By Gordon Woodworth, Chronicle News Editor
State Supreme Court Judge David Krogmann Monday threw out the Glens Falls City School District’s lawsuit seeking a larger share of school taxes paid by Finch Paper.
Judge Krogmann’s nine-page decision upheld the school district’s legal standing and its right to file the Article 78 lawsuit, but held that it waited too long to take action. He cited a four-month statute of limitations from the time the City of Glens Falls posted its final tax roll a decade ago.
“Here, then, the statute of limitations began to run in July 2005 — when the challenged apportionment first occurred and the petitioner was allegedly first aggrieved by it,” Judge Krogmann wrote.
“The [school district’s] argument that the Assessor’s utilization of the 2005 apportionment and assessment in the 2012 tax roll created a new four-month statute of limitations period commencing July 1, 2012, is incorrect…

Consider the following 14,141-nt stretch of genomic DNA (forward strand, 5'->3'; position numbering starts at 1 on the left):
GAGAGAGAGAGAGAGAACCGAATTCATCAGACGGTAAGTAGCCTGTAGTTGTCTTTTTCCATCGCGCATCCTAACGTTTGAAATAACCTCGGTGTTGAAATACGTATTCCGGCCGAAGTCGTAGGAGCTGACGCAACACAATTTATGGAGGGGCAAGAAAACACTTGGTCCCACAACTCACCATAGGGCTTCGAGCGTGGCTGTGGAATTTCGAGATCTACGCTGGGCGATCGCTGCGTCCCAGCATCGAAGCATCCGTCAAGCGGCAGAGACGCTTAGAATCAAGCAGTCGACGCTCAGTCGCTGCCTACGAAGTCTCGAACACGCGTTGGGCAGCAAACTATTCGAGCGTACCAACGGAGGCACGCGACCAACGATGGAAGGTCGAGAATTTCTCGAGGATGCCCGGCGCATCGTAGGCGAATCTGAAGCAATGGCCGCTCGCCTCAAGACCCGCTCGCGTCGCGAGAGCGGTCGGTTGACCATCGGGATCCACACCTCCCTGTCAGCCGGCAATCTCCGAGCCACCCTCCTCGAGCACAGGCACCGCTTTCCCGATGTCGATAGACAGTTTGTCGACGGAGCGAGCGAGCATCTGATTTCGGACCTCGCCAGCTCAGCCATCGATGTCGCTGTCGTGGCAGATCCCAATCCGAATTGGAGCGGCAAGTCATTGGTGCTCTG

“Based upon the foregoing, it is the Decision and Order of this Court that the Petition is, in all respects, dismissed.”
In October 2012, the city school district sued the City of Glens Falls and its assessor, plus the Abraham Wing school district and Finch Paper.
In 2012 the city school district received about $255,000 in taxes from Finch, while Abraham Wing School District received about $750,000.
The city school district claimed that Finch’s main mill, which is in the city school district, is under-assessed, and the portion of the Finch property in the Abe Wing district was valued too high.
The lawsuit asked that the assessment on the parcel in the city school district be increased to $22.47-million from $7.55-million, and the assessment on the parcel in the Abe Wing district be lowered to $11.2-million from $26.1-million.
E-mail messages to Paul Jenkins, Glens Falls City School superintendent and Finch Paper spokesman John Brodt were not returned by press time.